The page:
By Parvathi Nair '22
After noticing that many advocacy organizations tended to solely target older teenagers and adults, Notre Dame senior Catherine Tong decided to start a speech and debate course that would teach young elementary schoolers about controversial social issues and help them develop their public speaking skills at the same time. Partnering up with the Educational Planning Services, Racial Equity Team, and a children's librarian at the Martin Luther King Jr. Library in the spring and fall of 2020, Catherine organized and taught an entire course for elementary students that centered around topics such as redlining, systematic discrimination and racial colorblindness. The sessions were very successful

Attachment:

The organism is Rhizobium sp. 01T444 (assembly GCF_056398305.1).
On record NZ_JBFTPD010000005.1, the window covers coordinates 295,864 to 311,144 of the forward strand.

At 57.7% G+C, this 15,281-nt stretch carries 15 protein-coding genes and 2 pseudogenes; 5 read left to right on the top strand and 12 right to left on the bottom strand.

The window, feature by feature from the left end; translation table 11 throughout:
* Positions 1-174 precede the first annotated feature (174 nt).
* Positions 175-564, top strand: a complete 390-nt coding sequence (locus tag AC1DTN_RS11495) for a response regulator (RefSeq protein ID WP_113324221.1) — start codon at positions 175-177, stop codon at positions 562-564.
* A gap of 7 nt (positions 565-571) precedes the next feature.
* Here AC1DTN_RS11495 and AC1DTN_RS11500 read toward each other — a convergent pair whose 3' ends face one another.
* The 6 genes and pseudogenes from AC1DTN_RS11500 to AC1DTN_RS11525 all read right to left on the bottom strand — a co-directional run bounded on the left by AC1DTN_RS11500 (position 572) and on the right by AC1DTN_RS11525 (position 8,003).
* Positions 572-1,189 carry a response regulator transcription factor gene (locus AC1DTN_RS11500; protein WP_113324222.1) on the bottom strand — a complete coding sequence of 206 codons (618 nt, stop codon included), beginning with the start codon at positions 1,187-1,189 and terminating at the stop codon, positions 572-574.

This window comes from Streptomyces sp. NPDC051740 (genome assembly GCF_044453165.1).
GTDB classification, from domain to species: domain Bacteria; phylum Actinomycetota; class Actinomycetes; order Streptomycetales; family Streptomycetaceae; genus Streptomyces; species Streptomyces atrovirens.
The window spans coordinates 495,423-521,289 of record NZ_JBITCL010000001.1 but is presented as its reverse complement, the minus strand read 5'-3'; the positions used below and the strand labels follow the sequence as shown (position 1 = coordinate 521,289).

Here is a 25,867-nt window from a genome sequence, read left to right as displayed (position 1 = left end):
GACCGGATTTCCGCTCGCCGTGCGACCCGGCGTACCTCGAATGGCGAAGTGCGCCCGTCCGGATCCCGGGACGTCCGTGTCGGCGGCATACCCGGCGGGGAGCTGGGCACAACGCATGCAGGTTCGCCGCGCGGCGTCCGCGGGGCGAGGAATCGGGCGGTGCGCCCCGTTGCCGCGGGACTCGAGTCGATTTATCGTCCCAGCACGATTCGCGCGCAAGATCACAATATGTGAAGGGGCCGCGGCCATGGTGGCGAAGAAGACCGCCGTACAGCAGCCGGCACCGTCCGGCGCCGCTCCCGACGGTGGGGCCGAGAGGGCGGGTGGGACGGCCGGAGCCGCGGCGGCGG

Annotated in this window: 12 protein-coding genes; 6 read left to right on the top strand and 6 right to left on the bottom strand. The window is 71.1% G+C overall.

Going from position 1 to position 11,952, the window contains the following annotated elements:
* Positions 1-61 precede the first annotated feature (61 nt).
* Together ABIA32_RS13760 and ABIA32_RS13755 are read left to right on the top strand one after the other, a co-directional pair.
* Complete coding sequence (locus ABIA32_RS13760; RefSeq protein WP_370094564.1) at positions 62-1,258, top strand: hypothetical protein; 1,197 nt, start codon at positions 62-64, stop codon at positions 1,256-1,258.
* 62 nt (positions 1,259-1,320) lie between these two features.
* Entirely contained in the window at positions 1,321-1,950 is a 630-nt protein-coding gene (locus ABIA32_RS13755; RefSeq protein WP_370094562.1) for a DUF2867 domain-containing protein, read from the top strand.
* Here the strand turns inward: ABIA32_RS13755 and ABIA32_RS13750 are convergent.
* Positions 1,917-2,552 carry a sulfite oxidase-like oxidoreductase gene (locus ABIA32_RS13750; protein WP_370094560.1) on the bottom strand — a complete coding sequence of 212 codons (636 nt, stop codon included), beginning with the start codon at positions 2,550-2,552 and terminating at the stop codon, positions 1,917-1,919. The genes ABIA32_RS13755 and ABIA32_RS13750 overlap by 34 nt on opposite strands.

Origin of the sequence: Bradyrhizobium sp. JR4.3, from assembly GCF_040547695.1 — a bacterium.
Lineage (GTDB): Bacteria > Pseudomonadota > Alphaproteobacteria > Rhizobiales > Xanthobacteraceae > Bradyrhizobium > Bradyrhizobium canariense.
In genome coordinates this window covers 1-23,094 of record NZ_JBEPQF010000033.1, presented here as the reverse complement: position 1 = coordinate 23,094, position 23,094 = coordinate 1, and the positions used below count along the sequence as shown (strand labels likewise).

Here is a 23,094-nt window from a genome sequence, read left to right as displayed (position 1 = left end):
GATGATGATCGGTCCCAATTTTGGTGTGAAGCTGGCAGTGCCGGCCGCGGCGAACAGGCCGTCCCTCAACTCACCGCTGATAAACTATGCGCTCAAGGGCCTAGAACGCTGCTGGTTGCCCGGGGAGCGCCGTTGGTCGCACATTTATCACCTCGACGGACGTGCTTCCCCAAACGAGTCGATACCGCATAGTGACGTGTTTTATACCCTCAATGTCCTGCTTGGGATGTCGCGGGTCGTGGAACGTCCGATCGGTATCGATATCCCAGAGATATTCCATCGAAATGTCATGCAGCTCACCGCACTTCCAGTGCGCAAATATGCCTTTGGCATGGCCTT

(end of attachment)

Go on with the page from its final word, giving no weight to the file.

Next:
With the help of more volunteers, Catherine is now offering another seven week session that will run this spring to ensure that this project will continue even after she graduates. This upcoming course will focus on the recent rise in hate crimes committed against Asian Americans and Pacific Islanders and the history of the AAPI community. After she was asked what she hoped students would take away from this course, Catherine answered, “I hope that they will gain the empathy skills from the Social-Emotional Learning we integrated into the course so that they can analyze their own emotions and reactions to the dark realities of what they learn yet still feel empowered to speak out against injustice. I also hope that they will gain the speaking skills to have difficult conversations in the future, whether it is with friends or as a future elected student leader.” As someone who previously served as an assistant for this program, I can say that this course does a wonderful job of bringing both current events and past history to light in an approachable manner, and teaches young students about topics they would not otherwise learn about in school.